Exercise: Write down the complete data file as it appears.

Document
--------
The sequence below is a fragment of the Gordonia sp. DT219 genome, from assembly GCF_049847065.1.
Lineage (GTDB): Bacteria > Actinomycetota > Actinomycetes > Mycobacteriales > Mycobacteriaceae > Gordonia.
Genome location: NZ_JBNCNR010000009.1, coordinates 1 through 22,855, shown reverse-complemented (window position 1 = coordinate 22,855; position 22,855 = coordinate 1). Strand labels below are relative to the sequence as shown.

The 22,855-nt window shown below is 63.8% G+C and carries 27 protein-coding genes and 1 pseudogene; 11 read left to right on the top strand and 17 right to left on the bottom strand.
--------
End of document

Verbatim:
The sequence below is a fragment of the Gordonia sp. DT219 genome, from assembly GCF_049847065.1.
Lineage (GTDB): Bacteria > Actinomycetota > Actinomycetes > Mycobacteriales > Mycobacteriaceae > Gordonia.
Genome location: NZ_JBNCNR010000009.1, coordinates 1 through 22,855, shown reverse-complemented (window position 1 = coordinate 22,855; position 22,855 = coordinate 1). Strand labels below are relative to the sequence as shown.

The 22,855-nt window shown below is 63.8% G+C and carries 27 protein-coding genes and 1 pseudogene; 11 read left to right on the top strand and 17 right to left on the bottom strand.